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Exclusive: Where does intruder detection go from here?

June 7, 2021

Alex Holmstrom, Global Sales and Marketing Director for ACRE/Vanderbilt analyses the biggest trends in intruder detection.

For businesses across the world, intrusion alarms and detection are at the centre of a focus for establishing a comprehensive security plan. And the numbers support this: The European perimeter intrusion detection systems market is set to see growth at a rate of 15.7% annually through 2024, due in part to the growing demand for video surveillance, remote access via the cloud and wireless technology to help enhance security systems.

As demand grows, manufacturers are tasked with developing products and solutions that meet a wide number of needs. Technology advancements are driving significant trends in the intrusion detection market and also creating new use cases. Here is what we view as the biggest trends to keep an eye on over the next year: 

The cloud

Perhaps the biggest trend across the security industry — and especially for intrusion — is the increased adoption of cloud-based systems as a means to achieve comprehensive and flexible protection for an organisation. The benefits speak for themselves: remote alarm management, increased connectivity and a greater ability for operators to streamline security operations. More and more investments are being made not only in cloud-based intrusion, but also access control and this trend is only expected to increase two-fold over the coming year. 

Product to service focus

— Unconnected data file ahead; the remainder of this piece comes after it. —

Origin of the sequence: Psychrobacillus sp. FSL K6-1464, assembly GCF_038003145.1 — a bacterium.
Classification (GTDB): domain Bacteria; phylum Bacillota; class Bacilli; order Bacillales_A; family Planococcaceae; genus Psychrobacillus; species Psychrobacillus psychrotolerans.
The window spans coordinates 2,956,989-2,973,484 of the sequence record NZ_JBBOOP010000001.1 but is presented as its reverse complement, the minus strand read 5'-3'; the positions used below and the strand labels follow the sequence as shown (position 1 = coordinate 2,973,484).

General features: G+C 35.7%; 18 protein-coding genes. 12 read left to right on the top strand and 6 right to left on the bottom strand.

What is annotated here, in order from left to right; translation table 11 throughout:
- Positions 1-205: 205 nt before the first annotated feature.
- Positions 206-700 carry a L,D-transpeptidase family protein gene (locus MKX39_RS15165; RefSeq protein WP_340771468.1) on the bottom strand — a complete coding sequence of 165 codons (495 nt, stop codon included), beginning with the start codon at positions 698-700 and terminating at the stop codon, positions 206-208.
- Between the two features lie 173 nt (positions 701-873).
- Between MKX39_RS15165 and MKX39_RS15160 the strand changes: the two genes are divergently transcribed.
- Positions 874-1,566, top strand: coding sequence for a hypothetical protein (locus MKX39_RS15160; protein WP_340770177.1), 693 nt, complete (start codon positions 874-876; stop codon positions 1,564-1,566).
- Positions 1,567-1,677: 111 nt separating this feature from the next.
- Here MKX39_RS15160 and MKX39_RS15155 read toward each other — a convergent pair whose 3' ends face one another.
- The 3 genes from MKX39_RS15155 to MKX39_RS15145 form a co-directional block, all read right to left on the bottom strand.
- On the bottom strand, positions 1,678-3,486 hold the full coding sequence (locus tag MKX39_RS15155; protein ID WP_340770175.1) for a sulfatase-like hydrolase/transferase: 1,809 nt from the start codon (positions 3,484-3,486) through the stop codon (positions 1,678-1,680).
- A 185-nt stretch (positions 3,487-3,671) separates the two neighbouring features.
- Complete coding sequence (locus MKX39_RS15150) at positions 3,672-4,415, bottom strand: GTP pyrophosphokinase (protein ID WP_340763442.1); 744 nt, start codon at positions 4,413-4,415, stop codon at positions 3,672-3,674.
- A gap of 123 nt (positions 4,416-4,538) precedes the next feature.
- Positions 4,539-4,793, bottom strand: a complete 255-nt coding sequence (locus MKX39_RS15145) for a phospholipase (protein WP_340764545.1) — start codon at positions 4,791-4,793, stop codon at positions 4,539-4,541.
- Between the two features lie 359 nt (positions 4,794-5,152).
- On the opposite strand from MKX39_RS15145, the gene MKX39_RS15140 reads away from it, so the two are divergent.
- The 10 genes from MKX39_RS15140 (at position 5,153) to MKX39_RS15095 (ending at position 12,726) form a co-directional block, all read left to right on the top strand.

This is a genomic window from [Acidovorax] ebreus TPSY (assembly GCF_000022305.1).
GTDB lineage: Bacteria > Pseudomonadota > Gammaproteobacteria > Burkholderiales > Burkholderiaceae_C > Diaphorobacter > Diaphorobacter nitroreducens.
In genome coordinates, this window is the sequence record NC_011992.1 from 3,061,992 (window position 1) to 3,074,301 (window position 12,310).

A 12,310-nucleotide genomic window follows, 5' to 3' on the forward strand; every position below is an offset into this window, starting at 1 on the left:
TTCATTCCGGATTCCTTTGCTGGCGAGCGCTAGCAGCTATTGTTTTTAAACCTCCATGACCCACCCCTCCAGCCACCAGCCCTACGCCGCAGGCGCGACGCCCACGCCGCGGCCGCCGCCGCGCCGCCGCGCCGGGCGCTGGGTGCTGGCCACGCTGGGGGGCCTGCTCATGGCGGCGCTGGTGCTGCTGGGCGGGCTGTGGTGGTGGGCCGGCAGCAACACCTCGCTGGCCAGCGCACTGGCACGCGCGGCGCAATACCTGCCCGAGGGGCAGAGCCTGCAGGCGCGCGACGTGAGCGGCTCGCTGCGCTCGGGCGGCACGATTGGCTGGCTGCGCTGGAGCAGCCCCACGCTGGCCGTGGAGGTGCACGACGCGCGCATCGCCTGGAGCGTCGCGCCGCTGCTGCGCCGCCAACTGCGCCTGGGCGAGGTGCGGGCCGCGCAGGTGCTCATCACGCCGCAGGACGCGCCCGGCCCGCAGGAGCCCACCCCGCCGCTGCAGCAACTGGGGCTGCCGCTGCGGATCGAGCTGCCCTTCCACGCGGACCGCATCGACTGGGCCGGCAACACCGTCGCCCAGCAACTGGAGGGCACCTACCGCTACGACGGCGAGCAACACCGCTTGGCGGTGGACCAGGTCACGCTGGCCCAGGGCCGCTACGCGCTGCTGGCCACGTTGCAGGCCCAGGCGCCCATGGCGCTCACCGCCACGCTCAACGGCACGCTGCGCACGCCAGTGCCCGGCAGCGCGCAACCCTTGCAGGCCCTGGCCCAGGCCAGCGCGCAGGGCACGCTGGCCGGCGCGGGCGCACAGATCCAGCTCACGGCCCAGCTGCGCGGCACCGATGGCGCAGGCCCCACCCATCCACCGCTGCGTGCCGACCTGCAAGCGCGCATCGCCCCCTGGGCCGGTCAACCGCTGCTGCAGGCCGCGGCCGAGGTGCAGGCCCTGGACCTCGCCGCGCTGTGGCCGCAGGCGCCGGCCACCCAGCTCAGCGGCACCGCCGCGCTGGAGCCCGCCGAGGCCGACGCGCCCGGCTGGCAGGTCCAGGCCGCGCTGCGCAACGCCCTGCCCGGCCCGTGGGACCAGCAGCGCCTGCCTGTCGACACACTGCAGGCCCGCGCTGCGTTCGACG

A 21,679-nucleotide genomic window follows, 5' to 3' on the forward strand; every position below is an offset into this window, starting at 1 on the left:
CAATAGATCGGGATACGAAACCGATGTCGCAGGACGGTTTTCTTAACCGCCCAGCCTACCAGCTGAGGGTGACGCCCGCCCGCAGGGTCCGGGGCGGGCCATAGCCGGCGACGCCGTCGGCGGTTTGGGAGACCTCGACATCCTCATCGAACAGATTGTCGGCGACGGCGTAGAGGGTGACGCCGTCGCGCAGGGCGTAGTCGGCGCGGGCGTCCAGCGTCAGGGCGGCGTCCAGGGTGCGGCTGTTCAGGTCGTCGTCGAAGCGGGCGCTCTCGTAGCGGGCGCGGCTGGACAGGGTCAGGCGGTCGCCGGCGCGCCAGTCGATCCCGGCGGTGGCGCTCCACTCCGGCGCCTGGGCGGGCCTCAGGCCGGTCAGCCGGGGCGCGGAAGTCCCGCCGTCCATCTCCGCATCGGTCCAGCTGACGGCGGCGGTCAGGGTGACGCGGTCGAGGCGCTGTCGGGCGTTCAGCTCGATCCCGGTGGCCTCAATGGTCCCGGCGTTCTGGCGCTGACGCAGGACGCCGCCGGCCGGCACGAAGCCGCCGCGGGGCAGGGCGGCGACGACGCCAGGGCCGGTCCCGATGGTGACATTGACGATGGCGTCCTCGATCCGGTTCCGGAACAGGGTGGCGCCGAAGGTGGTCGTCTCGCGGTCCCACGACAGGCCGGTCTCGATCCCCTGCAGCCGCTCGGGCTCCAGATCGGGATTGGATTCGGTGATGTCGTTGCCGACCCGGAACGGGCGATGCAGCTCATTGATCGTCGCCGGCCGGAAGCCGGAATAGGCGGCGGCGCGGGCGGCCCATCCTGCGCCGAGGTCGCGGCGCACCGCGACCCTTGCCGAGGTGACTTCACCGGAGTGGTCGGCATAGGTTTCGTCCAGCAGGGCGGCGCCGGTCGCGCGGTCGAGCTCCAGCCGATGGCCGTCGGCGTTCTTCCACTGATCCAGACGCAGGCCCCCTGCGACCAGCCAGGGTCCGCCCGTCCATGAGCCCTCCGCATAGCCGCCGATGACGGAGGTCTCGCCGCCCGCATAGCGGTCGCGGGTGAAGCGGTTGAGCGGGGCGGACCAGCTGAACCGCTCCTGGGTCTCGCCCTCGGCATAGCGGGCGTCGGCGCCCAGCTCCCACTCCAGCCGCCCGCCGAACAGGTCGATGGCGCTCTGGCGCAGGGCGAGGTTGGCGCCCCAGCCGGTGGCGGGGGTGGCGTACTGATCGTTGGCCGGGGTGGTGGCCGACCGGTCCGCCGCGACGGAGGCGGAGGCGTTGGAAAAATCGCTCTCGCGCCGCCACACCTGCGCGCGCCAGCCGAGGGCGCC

While a continuing trend, the security industry is seeing a big shift away from being solely product-focused to a focus on solutions designed to support evolving business and security requirements. The drive behind this shift is the idea that stakeholders today seek more long-term collaboration rather than “one-and-done” purchases. While this trend is really taking off, it mimics the shift seen in the IT world over a decade ago and marks one of the major developments in recent years. 

Increased connectivity 

Within intrusion and beyond, there’s a trend toward all devices becoming smarter, interoperable and interconnected and the industry can look toward the Internet of Things (IoT) as the source. Customers demand that their intrusion detection system can work seamlessly with their access control, fire detection and video management systems in an effort to correlate data between the systems for more actionable intelligence. This trend is set to continue as more and more integrations are made possible from various manufacturers and systems.

Secure communication

With increased levels of connectivity comes the demand to enhance communications across devices and teams. There are a number of new wireless initiatives designed to bring two-way communication through a cloud-based system that utilises the same interface but can be programmed either onsite or remotely. This approach will be a powerful tool for installers who will gain additional functionality and fix issues remotely.

Remote management and monitoring

The internet has revolutionised the way technology is used, allowing the creation of systems and processes that once required a plugged-in setup to our mobile devices. The ability to remotely manage and monitor a facility is paramount to the kind of flexibility that stakeholders want today, combining ease of use, efficient data capture and centralisation to deliver higher levels of situational awareness. For example, any time an intrusion alarm goes off, remote monitoring and management make it possible to investigate the alarm from anywhere, any device and at any time.

From the cloud and interconnectivity to increasing communication and a focus on service, demand for intrusion solutions that deliver more functionalities is rising. As the physical security industry continues to expand, security professionals must look toward the future to build comprehensive technology platforms to keep their organisations safe from rising threats. Through continued innovation and research, it is all possible.

This article was originally published in the June edition of Security Journal UK. To read your FREE digital copy, visit:

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